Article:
At the exact same time last year, the economist consensus expected a disinflationary bust. This has not happened. Actually, inflation has sharply increased in the developed world, reaching an average of 8.6 % year-over-year in October in the G7-countries against less than 1 % before Covid. Inflation is broad-based and volatile, according to a recent analysis by fintech iBanFirst, one of Europe’s largest providers of foreign exchange and international payments.
Now, the consensus bets on a mild recession/stagnation and “tighter for longer” monetary policy in 2023. This is likely, in our view. However, we acknowledge that we are facing a weird business cycle and everything can happen in the coming months. Perhaps we will have a brief reappearance of Goldilocks (this is an ideal state for an economy where economic growth is steady but not so elevated that inflation rises by too much) or a much deeper recession. Several analysts are pointing out this isn’t actually a business cycle. They are probably right to some extent. For central banks, it has been extremely complicated to navigate in such a volatile and uncertain environment. However, most of them have done a fine job until now (with the exception of the Bank of Japan which stubbornly keeps its monetary policy accommodative while inflation is jumping).
A misplaced debate about rate cuts
This week, the major developed central banks will meet. This is the last time this year. For once, there is little surprise to expect on the rate front. The U.S. Federal Reserve (Wednesday), the Swiss National Bank, the Bank of England and the European Central Bank (Thursday) will likely hike interest rates by 50 basis points each. In recent weeks, there has been a lot of talk in the market about a potential pause or even rate cut by central banks in 2023 as the economy is slowing down or entering into a recession. Such talk often triggers a volatility spike in the FX market. This is counterproductive and misplaced, mostly for two reasons. First, the time horizon to operate for central banks and investors is completely different. Now central banks have a serious problem with widespread inflation. Lowering rates is the least of their worries. Second, investors believe that central banks (especially the U.S. Federal Reserve) are focusing very much on equities. The authorities clearly do not try to micro manage equities in the way investors assume. It is not like Fed chairman Jerome Powell and his colleagues sit there monitoring hourly moves in the SPX. They are not obsessed with stocks as investors. But we suspect their focus is actually on rates – not equities. Borrowing costs for the private sector have gone up materially at the global level and that’s what matters. One year ago, a distressed European company could contract an Euro PP for a rate between 2 % and 3 % (this is a financing transaction between a listed or unlisted company and a limited number of institutional investors). Now, the rate is around 9 %. This is something that central banks are closely watching. But this is no time to panic.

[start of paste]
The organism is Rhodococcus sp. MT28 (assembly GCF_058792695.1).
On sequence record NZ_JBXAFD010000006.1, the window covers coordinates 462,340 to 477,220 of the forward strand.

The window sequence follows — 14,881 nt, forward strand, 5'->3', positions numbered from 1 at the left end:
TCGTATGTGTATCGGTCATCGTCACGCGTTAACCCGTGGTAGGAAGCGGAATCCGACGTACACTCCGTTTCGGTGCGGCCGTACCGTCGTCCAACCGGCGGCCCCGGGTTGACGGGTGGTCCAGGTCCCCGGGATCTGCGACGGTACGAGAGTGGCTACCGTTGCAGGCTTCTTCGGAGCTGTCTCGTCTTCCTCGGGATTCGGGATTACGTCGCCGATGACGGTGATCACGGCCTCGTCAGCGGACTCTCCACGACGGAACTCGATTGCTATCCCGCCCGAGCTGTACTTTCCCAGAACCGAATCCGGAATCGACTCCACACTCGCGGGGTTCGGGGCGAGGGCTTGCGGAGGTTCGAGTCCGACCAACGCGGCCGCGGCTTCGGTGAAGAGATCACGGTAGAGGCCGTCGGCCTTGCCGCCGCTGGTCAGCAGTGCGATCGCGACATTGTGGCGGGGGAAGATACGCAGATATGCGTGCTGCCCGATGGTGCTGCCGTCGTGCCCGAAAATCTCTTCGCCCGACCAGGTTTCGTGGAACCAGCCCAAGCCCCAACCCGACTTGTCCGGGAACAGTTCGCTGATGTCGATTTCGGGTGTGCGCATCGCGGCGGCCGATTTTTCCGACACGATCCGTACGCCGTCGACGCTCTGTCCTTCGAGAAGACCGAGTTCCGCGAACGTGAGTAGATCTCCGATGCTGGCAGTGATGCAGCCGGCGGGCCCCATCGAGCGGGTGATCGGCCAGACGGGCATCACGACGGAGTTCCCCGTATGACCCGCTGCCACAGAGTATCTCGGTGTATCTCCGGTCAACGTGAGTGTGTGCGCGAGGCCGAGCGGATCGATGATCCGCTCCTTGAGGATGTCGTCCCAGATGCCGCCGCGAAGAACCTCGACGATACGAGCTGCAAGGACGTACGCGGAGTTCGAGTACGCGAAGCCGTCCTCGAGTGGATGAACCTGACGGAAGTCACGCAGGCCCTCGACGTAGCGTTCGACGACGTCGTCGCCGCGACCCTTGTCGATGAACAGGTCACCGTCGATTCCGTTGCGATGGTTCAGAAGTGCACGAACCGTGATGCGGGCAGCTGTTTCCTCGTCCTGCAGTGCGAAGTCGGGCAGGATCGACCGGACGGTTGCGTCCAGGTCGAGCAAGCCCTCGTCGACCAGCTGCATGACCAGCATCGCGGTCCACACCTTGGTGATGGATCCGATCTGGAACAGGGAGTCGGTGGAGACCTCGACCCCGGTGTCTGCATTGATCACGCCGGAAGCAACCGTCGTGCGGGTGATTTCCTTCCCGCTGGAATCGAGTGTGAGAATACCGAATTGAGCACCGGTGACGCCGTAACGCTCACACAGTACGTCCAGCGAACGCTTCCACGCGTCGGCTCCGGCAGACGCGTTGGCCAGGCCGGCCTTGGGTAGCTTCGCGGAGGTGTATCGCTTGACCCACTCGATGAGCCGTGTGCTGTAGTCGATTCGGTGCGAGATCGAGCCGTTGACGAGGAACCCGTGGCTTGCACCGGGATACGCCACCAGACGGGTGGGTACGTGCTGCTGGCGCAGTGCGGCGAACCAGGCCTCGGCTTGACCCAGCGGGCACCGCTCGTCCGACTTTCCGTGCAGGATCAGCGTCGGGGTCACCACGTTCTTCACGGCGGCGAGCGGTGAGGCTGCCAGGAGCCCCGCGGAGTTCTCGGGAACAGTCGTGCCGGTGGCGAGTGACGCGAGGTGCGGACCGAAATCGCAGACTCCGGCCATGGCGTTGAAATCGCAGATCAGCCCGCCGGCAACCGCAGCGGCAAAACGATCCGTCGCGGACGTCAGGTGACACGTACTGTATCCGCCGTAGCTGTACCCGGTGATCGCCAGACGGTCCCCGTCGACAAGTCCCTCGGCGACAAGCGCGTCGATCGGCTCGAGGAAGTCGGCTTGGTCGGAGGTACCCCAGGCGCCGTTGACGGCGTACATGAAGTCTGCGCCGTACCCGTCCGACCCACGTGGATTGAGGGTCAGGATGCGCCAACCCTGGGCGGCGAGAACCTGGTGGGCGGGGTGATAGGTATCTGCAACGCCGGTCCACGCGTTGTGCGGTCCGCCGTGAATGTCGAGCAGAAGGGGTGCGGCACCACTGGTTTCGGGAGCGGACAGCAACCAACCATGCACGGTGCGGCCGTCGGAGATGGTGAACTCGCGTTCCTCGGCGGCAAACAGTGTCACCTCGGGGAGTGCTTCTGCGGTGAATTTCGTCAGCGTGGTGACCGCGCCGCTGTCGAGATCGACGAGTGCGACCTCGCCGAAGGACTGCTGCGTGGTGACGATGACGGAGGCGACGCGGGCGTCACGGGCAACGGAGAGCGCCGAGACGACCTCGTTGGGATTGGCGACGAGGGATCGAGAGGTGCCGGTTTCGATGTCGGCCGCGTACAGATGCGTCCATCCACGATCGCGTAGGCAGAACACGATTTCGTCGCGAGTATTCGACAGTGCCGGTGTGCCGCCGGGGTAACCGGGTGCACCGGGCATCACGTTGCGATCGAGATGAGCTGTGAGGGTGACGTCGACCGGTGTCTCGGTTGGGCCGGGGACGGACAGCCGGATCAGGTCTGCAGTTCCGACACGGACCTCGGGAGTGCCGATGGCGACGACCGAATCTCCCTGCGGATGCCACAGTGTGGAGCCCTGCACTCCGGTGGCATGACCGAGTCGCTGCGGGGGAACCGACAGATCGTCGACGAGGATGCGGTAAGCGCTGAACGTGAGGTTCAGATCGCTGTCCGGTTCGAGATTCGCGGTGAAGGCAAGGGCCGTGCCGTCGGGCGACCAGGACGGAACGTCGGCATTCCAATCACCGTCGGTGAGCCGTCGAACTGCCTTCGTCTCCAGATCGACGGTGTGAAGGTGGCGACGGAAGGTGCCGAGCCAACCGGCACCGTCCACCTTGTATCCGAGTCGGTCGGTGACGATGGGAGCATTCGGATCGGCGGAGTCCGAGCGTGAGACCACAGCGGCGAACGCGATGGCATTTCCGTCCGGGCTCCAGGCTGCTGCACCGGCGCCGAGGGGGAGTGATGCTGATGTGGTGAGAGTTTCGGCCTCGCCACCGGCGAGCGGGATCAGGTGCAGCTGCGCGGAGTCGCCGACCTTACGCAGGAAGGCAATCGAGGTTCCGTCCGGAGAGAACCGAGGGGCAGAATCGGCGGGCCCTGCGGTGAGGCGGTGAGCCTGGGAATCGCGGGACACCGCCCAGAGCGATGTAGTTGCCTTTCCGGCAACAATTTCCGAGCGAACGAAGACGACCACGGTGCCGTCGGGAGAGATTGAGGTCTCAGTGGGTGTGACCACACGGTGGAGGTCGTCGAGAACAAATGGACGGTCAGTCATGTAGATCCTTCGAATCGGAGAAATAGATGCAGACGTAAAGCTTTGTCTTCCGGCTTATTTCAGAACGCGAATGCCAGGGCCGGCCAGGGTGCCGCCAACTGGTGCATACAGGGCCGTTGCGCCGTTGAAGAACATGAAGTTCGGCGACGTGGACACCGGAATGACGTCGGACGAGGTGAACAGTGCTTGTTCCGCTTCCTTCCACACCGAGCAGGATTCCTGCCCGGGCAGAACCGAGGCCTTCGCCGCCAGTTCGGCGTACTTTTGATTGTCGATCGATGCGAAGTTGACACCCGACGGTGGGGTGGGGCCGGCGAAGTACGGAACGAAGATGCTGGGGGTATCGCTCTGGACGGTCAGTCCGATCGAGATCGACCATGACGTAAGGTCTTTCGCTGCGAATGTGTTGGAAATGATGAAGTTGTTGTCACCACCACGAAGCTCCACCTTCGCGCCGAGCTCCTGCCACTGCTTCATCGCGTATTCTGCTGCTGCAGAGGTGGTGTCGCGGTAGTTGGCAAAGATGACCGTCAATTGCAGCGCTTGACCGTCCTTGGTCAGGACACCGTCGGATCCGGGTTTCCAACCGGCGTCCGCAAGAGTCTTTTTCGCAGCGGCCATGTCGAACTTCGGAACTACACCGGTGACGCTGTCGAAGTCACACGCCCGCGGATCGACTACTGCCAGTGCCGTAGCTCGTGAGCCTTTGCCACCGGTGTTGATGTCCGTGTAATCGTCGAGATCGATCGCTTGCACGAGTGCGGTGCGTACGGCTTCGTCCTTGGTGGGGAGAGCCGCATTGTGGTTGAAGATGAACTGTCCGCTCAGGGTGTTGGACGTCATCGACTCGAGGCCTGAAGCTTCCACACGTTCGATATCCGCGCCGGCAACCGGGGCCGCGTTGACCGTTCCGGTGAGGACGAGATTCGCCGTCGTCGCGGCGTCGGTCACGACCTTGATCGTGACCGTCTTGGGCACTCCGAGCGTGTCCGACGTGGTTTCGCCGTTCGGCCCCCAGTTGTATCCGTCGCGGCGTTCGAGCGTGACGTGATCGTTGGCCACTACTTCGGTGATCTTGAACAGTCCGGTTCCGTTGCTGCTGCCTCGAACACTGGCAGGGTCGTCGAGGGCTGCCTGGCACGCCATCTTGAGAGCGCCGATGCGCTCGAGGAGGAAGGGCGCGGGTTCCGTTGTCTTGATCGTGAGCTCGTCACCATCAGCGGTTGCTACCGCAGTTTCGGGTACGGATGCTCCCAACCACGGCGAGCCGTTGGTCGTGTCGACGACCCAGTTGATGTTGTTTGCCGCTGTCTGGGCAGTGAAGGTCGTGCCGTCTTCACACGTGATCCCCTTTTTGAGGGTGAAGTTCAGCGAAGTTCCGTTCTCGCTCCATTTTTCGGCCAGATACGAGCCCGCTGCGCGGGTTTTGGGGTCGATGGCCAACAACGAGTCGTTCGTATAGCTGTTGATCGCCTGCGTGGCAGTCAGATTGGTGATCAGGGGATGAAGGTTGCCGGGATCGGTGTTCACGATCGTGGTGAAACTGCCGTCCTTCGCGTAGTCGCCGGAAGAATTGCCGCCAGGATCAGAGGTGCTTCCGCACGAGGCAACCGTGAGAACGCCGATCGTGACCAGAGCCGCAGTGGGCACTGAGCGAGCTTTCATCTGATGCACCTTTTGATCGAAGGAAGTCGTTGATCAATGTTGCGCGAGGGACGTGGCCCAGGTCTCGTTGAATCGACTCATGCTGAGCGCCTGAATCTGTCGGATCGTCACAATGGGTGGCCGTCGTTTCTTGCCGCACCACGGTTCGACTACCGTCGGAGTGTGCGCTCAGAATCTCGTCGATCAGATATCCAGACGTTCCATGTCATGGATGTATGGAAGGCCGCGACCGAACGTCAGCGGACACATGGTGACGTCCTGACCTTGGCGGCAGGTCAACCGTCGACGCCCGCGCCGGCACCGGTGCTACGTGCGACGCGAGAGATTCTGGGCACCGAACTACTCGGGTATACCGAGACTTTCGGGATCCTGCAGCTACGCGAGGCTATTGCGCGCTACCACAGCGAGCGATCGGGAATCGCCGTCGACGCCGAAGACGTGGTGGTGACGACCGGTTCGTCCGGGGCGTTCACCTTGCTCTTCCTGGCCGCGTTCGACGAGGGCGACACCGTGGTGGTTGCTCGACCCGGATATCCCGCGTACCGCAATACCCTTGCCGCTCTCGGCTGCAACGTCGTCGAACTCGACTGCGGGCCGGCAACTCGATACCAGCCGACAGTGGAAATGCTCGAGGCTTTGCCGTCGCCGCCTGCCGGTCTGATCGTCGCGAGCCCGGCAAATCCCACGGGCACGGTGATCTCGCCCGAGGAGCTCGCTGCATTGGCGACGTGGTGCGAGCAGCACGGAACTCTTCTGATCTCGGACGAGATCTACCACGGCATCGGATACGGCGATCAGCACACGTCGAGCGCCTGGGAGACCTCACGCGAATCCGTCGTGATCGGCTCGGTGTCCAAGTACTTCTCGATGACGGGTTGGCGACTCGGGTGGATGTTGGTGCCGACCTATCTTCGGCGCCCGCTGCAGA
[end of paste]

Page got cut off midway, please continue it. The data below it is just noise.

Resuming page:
Actually, we believe the evolution of the labor market is the single factor that could push central banks to pause or reverse monetary policy next year. Said differently, the CPI (Consumer Price Index) sets the pace of hikes, the labor market determines the terminal rate. If labor markets crack, central bankers will quickly capitulate. There is no political appetite for large increases in unemployment. This ain’t the early 1980s. So far, this is not something to worry about. The labor market is resilient in most developed countries. In the United States, job creations are not running at a stunning level of 600.000 new jobs per month, as it was the case at the start of 2022. Monthly job creations are around 270.000. This is still quite something and this is certainly not consistent with the hypothesis of an imminent recession in the United States. In the short- and medium-term, we think central banks still have plenty of room to tighten monetary policy.